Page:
Am 13.02.2018 um 15:58 hat Daniel P. Berrangé geschrieben:
> On Tue, Feb 13, 2018 at 03:43:10PM +0100, Kevin Wolf wrote:
> > Am 13.02.2018 um 15:30 hat Roman Kagan geschrieben:
> > > On Tue, Feb 13, 2018 at 11:50:24AM +0100, Kevin Wolf wrote:
> > > > Am 11.01.2018 um 14:04 hat Daniel P. Berrange geschrieben:
> > > > > Then you could just use the regular migrate QMP commands for loading
> > > > > and saving snapshots.
> > > >
> > > > Yes, you could. I think for a proper implementation you would want to do
> > > > better, though. Live migration provides just a stream, but that's not
> > > > really well suited for snapshots. When a RAM page is dirtied, you just
> > > > want to overwrite the old version of it in a snapshot [...]
> > >
> > > This means the point in time where the guest state is snapshotted is not
> > > when the command is issued, but any unpredictable amount of time later.
> > >
> > > I'm not sure this is what a user expects.
> > I don't think it's necessarily a big problem as long as you set the
> > expectations right, but good point anyway.
> > > A better approach for the save part appears to be to stop the vcpus,
> > > dump the device state, resume the vcpus, and save the memory contents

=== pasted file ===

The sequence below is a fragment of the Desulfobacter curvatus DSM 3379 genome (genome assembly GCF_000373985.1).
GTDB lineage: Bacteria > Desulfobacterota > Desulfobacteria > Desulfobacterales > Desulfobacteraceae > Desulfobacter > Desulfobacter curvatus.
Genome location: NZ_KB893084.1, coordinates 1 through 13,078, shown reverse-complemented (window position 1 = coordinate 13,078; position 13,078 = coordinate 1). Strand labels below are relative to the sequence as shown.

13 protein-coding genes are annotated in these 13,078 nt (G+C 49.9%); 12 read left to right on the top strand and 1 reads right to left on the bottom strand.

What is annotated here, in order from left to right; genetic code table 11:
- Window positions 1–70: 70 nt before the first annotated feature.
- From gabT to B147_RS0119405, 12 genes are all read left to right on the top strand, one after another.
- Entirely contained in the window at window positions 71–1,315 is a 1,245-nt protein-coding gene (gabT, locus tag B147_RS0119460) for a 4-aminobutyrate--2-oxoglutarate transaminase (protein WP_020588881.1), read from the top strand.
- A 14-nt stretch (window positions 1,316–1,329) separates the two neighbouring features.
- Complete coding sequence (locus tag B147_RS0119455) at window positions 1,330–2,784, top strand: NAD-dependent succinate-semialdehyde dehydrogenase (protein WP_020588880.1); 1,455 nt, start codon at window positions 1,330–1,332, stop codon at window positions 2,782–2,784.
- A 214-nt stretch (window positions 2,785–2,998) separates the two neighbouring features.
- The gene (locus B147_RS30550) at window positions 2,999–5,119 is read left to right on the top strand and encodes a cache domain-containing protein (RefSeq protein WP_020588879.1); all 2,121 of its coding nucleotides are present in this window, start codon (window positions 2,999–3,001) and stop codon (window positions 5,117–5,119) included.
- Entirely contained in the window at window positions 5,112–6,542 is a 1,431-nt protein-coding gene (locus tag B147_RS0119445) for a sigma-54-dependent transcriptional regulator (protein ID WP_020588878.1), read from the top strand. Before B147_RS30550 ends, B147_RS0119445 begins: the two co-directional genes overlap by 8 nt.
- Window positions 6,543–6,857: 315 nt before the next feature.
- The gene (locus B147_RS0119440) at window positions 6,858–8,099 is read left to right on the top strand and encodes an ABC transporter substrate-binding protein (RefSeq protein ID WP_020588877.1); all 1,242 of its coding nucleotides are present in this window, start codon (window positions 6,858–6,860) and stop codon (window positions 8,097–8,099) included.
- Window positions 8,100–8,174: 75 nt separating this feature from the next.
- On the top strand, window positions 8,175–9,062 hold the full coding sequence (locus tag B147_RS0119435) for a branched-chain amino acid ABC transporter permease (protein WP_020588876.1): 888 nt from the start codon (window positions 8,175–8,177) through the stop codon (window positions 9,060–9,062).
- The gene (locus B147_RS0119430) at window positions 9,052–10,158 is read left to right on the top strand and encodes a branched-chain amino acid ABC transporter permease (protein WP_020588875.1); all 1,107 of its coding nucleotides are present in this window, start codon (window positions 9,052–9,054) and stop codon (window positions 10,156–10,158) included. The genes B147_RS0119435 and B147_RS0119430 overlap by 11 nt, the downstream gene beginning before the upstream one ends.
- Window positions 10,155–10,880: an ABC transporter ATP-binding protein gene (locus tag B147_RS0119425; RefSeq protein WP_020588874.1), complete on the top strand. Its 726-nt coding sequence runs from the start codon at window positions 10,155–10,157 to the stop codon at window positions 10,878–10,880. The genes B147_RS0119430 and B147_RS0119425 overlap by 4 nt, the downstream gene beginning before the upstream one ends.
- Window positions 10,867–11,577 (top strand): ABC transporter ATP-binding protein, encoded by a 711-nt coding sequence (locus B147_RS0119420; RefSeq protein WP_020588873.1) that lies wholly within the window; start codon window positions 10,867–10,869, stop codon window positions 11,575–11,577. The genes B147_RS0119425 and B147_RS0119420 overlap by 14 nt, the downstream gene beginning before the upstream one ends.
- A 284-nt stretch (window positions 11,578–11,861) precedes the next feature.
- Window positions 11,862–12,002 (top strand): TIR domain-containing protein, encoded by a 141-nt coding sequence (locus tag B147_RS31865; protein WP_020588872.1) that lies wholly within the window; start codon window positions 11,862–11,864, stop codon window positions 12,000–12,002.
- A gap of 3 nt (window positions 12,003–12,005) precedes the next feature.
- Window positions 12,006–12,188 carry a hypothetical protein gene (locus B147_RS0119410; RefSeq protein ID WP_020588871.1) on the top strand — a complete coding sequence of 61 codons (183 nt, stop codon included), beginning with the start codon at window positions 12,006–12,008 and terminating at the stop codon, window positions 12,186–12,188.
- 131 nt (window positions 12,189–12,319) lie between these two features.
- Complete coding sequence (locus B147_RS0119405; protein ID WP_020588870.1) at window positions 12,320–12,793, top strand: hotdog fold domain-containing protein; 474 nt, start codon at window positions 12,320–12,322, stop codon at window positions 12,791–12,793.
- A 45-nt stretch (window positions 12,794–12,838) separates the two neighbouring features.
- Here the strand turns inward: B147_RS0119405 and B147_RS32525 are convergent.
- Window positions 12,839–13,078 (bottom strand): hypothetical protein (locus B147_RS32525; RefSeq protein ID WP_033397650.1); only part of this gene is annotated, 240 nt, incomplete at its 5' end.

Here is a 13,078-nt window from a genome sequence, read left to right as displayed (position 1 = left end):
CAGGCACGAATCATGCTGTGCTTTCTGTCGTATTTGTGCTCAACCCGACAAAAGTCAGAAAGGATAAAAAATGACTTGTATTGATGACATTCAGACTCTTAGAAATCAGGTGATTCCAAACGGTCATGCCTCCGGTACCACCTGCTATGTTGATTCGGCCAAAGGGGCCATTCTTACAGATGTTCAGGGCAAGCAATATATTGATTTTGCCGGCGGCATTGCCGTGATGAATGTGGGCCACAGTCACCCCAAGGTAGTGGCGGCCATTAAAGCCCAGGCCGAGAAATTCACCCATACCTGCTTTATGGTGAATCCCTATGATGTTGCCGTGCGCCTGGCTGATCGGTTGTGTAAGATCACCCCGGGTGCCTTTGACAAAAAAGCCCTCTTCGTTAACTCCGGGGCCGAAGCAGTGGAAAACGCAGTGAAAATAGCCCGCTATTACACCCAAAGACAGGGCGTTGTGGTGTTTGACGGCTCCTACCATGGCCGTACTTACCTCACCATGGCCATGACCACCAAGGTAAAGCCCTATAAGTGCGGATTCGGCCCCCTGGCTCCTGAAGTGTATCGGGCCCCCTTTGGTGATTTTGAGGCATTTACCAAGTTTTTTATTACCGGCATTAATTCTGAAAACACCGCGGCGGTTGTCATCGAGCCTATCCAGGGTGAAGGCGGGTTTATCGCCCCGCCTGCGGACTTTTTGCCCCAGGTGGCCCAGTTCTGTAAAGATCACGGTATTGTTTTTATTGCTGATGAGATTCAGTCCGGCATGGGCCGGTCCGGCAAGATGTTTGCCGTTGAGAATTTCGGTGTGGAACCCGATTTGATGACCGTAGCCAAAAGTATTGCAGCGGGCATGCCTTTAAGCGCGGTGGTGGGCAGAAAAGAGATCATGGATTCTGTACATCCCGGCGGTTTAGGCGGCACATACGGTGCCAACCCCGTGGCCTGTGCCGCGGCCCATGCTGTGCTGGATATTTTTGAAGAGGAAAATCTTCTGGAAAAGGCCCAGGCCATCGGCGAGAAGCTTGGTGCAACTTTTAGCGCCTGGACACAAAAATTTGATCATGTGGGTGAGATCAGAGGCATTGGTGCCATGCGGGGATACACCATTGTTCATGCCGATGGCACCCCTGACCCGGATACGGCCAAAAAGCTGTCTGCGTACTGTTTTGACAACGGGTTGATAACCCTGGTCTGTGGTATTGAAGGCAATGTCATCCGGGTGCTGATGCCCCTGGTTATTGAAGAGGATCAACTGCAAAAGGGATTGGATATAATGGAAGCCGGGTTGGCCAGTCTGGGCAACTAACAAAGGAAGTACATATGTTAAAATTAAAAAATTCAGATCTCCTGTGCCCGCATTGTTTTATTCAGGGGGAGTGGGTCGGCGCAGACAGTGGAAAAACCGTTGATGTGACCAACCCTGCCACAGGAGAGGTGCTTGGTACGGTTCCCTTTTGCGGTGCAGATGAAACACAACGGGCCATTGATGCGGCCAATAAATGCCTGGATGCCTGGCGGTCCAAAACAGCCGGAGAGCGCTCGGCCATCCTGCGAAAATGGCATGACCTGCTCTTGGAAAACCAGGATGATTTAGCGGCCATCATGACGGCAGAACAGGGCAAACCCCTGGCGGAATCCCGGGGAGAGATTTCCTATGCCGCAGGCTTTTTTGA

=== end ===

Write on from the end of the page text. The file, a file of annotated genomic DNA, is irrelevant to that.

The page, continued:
> > > in the background, prioritizing the old copies of the pages that
> > > change.
> > So basically you would let the guest fault whenever it writes to a page
> > that is not saved yet, and then save it first before you make the page
> > writable again? Essentially blockdev-backup, except for RAM.
> The page fault servicing will be delayed by however long it takes to
> write the page to underling storage, which could be considerable with
> non-SSD. So guest performance could be significantly impacted on slow
> storage with high dirtying rate. On the flip side it gurantees a live
> snapshot would complete in finite time which is good.
You can just use a bounce buffer for writing out the old page. Then the
VM is only stopped for the duration of a malloc() + memcpy().